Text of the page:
2009; Hakim2003; Sobotka et al.2011) and the causality between fertility and other economic variables, such as the relationship between fertility intention and women’s working hours (Shreffler and Johnson 2013). Meanwhile, studies in sociology have tended to discuss fertility in the context of life course and demographic background. Crime plays an important role by changing life course and thus also demographic characteristics. The issue regarding the influence of crime on life course and the population process has been extensively studied (Hagan and Wheaton 1993; Sampson and Laub2003; Yamaguchi and Kandel1987). In addition, some studies focused on marriage issues have confirmed that crime can change marriage patterns (Lichter et al. 1991; Tucker and Mitchell-Kiernan 1995). In fact, some studies have noted that fertility would also be af-fected by crime. South and Messner (2000) indicated that crime would lessen the desirability of men in the marriage market through the possibility that their economic status was diminishing. As a result, women’s marriage and fer-tility patterns would change because of crime. Wilson and Daly (1997) also found that crime shortened life ex-pectancy, which led to a compressed life horizon. The timing of parenthood would be earlier for neighborhoods with lower life expectancies. Because life-course theory does not predict the effect of crime on fertility, this study adopts the viewpoints by South and Messner (2000) and proposes the hypothesis that the crime rate could negatively affect the fertility rate.
To our knowledge, there have been few works, par-ticularly empirical studies, analyzing the impact of crime rates on fertility rates in the past decade. Furthermore, most studies discussed the relationship between crime and demographic characteristics without controlling other de-terminants; therefore, the influence of crime on demo-graphic characteristics cannot be estimated accurately. This study attempts to fill this gap by estimating econo-metric models to quantify the effect of the crime rate on the fertility rate, keeping other factors constant and under the consideration of the spatial dependence of fertility rates.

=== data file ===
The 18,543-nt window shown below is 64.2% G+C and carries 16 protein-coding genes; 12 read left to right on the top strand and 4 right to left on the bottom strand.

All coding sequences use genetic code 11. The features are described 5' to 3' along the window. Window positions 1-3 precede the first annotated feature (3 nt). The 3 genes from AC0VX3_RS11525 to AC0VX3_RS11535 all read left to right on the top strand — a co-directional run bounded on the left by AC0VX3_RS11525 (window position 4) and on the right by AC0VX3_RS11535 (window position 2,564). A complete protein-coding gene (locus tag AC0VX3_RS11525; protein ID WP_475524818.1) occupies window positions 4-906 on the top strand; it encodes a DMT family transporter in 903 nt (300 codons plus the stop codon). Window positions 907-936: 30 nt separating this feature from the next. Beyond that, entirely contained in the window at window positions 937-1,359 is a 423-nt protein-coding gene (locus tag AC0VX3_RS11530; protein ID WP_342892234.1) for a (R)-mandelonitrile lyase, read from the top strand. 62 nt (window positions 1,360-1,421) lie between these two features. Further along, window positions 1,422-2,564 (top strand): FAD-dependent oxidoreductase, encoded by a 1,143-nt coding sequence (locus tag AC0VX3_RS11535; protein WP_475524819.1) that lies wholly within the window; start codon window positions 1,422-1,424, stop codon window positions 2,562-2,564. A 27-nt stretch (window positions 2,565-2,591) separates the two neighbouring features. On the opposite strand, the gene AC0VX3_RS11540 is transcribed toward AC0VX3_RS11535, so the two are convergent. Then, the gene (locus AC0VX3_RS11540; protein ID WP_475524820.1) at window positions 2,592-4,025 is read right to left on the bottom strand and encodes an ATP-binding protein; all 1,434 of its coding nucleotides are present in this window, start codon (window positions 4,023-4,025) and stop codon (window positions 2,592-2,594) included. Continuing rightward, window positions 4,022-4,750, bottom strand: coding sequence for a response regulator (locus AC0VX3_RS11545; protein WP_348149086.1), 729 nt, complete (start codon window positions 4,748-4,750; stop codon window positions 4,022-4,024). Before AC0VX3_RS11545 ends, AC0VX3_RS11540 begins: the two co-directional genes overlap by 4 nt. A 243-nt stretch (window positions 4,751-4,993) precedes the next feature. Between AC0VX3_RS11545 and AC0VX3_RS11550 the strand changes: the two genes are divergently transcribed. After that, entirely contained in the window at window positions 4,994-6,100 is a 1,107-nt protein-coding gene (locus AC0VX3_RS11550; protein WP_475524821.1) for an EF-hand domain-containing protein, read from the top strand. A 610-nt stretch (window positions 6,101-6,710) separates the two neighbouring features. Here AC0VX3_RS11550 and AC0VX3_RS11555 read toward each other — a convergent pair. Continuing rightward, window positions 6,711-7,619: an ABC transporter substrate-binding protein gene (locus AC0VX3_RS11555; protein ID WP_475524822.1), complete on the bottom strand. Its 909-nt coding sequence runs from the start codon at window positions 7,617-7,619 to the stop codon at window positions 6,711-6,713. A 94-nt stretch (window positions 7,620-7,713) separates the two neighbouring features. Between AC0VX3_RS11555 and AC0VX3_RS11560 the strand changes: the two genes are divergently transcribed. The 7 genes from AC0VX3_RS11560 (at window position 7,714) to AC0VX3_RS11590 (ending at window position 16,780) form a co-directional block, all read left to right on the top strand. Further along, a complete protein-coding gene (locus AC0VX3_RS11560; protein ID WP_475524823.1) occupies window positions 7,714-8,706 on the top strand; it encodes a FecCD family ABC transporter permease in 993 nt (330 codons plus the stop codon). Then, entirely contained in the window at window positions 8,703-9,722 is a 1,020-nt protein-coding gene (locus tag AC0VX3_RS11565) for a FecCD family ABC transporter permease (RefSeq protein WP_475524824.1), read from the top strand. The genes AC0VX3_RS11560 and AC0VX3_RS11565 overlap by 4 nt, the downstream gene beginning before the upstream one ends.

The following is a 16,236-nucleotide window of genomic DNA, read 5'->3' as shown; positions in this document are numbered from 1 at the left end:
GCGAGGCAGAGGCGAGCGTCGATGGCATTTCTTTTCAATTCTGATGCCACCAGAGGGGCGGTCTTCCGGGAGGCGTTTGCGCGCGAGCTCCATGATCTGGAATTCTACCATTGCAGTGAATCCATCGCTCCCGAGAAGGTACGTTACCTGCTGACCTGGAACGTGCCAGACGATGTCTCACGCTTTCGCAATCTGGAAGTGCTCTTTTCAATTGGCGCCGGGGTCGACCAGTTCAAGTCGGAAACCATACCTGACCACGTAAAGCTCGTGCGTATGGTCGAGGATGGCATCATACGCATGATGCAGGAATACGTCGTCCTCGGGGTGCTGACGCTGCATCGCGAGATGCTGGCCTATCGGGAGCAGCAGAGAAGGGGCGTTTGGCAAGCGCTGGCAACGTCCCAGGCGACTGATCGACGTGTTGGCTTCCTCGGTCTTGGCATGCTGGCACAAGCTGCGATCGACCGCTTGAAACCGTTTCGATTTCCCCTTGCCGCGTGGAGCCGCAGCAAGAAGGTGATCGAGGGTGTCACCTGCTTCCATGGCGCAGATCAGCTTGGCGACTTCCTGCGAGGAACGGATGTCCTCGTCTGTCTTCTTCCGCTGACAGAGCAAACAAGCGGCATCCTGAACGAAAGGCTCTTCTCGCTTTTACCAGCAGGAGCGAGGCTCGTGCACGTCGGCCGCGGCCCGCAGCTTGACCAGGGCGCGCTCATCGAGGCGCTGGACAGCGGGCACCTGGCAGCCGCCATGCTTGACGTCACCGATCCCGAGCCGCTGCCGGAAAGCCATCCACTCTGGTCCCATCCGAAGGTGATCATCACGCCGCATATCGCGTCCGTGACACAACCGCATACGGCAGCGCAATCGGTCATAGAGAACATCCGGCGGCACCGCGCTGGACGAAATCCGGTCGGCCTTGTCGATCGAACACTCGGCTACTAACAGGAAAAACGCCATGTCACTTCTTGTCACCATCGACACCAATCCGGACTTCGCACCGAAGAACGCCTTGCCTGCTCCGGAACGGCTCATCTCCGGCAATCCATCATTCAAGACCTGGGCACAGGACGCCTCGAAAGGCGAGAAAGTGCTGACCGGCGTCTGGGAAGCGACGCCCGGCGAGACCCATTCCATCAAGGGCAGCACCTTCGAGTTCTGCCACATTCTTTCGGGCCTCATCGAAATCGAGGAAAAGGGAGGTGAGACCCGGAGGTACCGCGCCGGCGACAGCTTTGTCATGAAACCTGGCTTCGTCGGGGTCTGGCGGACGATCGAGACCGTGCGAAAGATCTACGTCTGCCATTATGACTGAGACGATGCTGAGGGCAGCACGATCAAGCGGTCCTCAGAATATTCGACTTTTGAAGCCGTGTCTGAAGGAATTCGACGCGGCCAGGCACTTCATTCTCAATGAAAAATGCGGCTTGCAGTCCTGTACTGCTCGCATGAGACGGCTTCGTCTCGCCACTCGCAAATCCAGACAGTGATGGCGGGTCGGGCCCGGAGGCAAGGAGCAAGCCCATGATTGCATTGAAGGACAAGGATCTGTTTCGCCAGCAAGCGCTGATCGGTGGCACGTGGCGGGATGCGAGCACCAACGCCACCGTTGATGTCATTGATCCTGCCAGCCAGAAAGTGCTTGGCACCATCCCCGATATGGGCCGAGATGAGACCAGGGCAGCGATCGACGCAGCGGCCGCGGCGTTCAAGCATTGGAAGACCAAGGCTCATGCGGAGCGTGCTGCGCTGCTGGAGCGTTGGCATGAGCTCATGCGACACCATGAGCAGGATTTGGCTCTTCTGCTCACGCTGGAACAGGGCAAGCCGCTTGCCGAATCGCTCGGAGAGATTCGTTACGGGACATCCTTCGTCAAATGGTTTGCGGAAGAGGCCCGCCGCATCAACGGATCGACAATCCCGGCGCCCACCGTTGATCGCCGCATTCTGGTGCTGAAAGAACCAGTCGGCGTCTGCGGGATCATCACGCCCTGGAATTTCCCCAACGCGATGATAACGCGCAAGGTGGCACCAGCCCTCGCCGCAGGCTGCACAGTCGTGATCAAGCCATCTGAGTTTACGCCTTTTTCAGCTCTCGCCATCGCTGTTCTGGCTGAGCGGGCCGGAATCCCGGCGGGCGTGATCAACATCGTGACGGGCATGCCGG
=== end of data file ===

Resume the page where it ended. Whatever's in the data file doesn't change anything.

Data and Methodology
The data adopted in this study were the official county-level panel data from 20 counties and cities over the period from 2000 to 2010 in Taiwan.4The primary variables of interest were the fertility rate and the crime rate. The fer-tility rate was represented by the GFR, defined as births per
thousand women between the ages of 15 and 49.5Figure2
presents the average GFR for each county and city over the research period of 2000–2010. The darker the shade, the higher the GFR. Counties and cities with a high average GFR are agricultural regions; counties and cities with a low GFR are more industrialized and urbanized. The range of the GFR is between 50 (Hsinchu County) and 30 (Keelung City).
Data in Fig.2 indicate counties and cities clustered to-gether based on the level of the GFR. To investigate the spatial dependence of the GFR, this study employed Mo-ran’s I, proposed by Moran (1950). The formula for Mo-ran’s I can be described as follows:
I¼Pn n i¼1 Pn j¼1wij Pn i¼1 Pn
j¼1wijðyi yÞðyj yÞ
In Eq. (1), i = j, and wijwas the inversed geographical distance between region i and j or an element in the ith row and jth column of a spatial weight matrix that defined the geographical distance between any two regions. The null hypothesis of this test was H0: there is no spatial correla-tion. If the test result rejected the null hypothesis, it implied that observations feature spatial correlation. Generally speaking, Moran’s I has an asymptotically standard normal distribution with values ranging from -1 to 1; the higher the absolute value of Moran’s I was, the stronger the spatial correlation would be. The z-value of Moran’s I was 1.61 and the p value was 0.054, showing that the null hypothesis of no spatial correlation was rejected at a 10 % significance level, and that there was positive spatial correlation of the GFR. Because both the figure and Moran’s I supported the spatial dependence of the GFR, this study used a spatial econometric model to examine the influence of the crime rate on the regional GFR in Taiwan.